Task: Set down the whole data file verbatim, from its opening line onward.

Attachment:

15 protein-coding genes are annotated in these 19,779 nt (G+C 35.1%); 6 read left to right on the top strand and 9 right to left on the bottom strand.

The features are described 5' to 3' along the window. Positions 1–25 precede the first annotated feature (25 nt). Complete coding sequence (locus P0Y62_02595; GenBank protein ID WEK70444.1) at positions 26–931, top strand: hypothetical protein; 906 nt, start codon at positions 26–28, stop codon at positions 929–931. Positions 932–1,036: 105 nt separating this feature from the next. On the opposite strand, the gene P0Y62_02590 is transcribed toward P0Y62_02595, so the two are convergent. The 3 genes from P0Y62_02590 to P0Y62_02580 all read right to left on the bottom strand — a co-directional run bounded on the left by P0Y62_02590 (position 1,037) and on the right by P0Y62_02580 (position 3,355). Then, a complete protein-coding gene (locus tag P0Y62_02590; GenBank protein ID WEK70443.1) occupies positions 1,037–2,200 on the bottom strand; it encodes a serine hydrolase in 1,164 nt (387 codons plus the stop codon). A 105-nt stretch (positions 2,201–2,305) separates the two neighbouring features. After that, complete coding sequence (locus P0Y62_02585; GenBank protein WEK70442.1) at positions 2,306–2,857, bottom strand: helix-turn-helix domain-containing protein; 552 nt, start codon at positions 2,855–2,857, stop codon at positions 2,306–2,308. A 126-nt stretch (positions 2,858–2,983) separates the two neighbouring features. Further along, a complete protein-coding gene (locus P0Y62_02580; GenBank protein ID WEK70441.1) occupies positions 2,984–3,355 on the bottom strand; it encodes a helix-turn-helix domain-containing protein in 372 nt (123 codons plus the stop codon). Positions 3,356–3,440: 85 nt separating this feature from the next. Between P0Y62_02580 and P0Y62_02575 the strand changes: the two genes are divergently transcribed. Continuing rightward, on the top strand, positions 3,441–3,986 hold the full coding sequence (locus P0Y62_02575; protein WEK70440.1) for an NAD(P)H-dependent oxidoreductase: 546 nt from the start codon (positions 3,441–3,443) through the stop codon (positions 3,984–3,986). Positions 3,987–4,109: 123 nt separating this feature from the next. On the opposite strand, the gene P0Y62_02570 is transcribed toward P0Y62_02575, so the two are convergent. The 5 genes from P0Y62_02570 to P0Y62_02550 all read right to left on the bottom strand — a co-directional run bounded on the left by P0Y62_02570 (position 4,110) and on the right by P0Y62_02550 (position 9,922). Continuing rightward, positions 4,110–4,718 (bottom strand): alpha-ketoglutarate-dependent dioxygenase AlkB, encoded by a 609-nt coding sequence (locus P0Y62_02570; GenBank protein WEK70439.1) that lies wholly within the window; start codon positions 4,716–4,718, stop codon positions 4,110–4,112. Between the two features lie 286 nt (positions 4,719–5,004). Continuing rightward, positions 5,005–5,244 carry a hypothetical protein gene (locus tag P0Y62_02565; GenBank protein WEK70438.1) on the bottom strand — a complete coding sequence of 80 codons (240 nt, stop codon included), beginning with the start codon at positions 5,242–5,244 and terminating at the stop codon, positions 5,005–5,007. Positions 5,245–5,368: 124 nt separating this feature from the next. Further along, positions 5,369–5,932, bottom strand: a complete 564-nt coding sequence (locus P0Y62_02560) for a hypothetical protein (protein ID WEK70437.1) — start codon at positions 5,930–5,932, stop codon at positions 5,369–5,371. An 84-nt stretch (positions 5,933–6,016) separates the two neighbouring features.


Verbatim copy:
15 protein-coding genes are annotated in these 19,779 nt (G+C 35.1%); 6 read left to right on the top strand and 9 right to left on the bottom strand.

The features are described 5' to 3' along the window. Positions 1–25 precede the first annotated feature (25 nt). Complete coding sequence (locus P0Y62_02595; GenBank protein ID WEK70444.1) at positions 26–931, top strand: hypothetical protein; 906 nt, start codon at positions 26–28, stop codon at positions 929–931. Positions 932–1,036: 105 nt separating this feature from the next. On the opposite strand, the gene P0Y62_02590 is transcribed toward P0Y62_02595, so the two are convergent. The 3 genes from P0Y62_02590 to P0Y62_02580 all read right to left on the bottom strand — a co-directional run bounded on the left by P0Y62_02590 (position 1,037) and on the right by P0Y62_02580 (position 3,355). Then, a complete protein-coding gene (locus tag P0Y62_02590; GenBank protein ID WEK70443.1) occupies positions 1,037–2,200 on the bottom strand; it encodes a serine hydrolase in 1,164 nt (387 codons plus the stop codon). A 105-nt stretch (positions 2,201–2,305) separates the two neighbouring features. After that, complete coding sequence (locus P0Y62_02585; GenBank protein WEK70442.1) at positions 2,306–2,857, bottom strand: helix-turn-helix domain-containing protein; 552 nt, start codon at positions 2,855–2,857, stop codon at positions 2,306–2,308. A 126-nt stretch (positions 2,858–2,983) separates the two neighbouring features. Further along, a complete protein-coding gene (locus P0Y62_02580; GenBank protein ID WEK70441.1) occupies positions 2,984–3,355 on the bottom strand; it encodes a helix-turn-helix domain-containing protein in 372 nt (123 codons plus the stop codon). Positions 3,356–3,440: 85 nt separating this feature from the next. Between P0Y62_02580 and P0Y62_02575 the strand changes: the two genes are divergently transcribed. Continuing rightward, on the top strand, positions 3,441–3,986 hold the full coding sequence (locus P0Y62_02575; protein WEK70440.1) for an NAD(P)H-dependent oxidoreductase: 546 nt from the start codon (positions 3,441–3,443) through the stop codon (positions 3,984–3,986). Positions 3,987–4,109: 123 nt separating this feature from the next. On the opposite strand, the gene P0Y62_02570 is transcribed toward P0Y62_02575, so the two are convergent. The 5 genes from P0Y62_02570 to P0Y62_02550 all read right to left on the bottom strand — a co-directional run bounded on the left by P0Y62_02570 (position 4,110) and on the right by P0Y62_02550 (position 9,922). Continuing rightward, positions 4,110–4,718 (bottom strand): alpha-ketoglutarate-dependent dioxygenase AlkB, encoded by a 609-nt coding sequence (locus P0Y62_02570; GenBank protein WEK70439.1) that lies wholly within the window; start codon positions 4,716–4,718, stop codon positions 4,110–4,112. Between the two features lie 286 nt (positions 4,719–5,004). Continuing rightward, positions 5,005–5,244 carry a hypothetical protein gene (locus tag P0Y62_02565; GenBank protein WEK70438.1) on the bottom strand — a complete coding sequence of 80 codons (240 nt, stop codon included), beginning with the start codon at positions 5,242–5,244 and terminating at the stop codon, positions 5,005–5,007. Positions 5,245–5,368: 124 nt separating this feature from the next. Further along, positions 5,369–5,932, bottom strand: a complete 564-nt coding sequence (locus P0Y62_02560) for a hypothetical protein (protein ID WEK70437.1) — start codon at positions 5,930–5,932, stop codon at positions 5,369–5,371. An 84-nt stretch (positions 5,933–6,016) separates the two neighbouring features.